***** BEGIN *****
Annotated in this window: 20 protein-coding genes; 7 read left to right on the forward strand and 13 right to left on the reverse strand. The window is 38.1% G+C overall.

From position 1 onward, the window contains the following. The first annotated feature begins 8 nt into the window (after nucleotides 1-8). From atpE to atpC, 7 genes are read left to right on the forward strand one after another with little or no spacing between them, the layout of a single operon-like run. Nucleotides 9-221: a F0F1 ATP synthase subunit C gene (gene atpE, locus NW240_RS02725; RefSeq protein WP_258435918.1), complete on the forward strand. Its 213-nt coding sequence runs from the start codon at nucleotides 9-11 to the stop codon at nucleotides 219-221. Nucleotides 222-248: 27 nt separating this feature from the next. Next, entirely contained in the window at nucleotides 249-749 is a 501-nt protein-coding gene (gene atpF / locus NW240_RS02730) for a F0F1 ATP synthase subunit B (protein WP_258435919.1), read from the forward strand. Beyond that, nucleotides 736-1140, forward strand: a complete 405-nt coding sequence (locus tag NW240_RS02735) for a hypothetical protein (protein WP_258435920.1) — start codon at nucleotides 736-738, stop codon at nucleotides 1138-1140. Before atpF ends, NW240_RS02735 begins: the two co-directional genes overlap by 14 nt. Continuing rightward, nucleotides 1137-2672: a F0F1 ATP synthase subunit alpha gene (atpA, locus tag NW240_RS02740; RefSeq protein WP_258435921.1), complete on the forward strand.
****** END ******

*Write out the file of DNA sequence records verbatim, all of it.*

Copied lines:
Annotated in this window: 20 protein-coding genes; 7 read left to right on the forward strand and 13 right to left on the reverse strand. The window is 38.1% G+C overall.

From position 1 onward, the window contains the following. The first annotated feature begins 8 nt into the window (after nucleotides 1-8). From atpE to atpC, 7 genes are read left to right on the forward strand one after another with little or no spacing between them, the layout of a single operon-like run. Nucleotides 9-221: a F0F1 ATP synthase subunit C gene (gene atpE, locus NW240_RS02725; RefSeq protein WP_258435918.1), complete on the forward strand. Its 213-nt coding sequence runs from the start codon at nucleotides 9-11 to the stop codon at nucleotides 219-221. Nucleotides 222-248: 27 nt separating this feature from the next. Next, entirely contained in the window at nucleotides 249-749 is a 501-nt protein-coding gene (gene atpF / locus NW240_RS02730) for a F0F1 ATP synthase subunit B (protein WP_258435919.1), read from the forward strand. Beyond that, nucleotides 736-1140, forward strand: a complete 405-nt coding sequence (locus tag NW240_RS02735) for a hypothetical protein (protein WP_258435920.1) — start codon at nucleotides 736-738, stop codon at nucleotides 1138-1140. Before atpF ends, NW240_RS02735 begins: the two co-directional genes overlap by 14 nt. Continuing rightward, nucleotides 1137-2672: a F0F1 ATP synthase subunit alpha gene (atpA, locus tag NW240_RS02740; RefSeq protein WP_258435921.1), complete on the forward strand.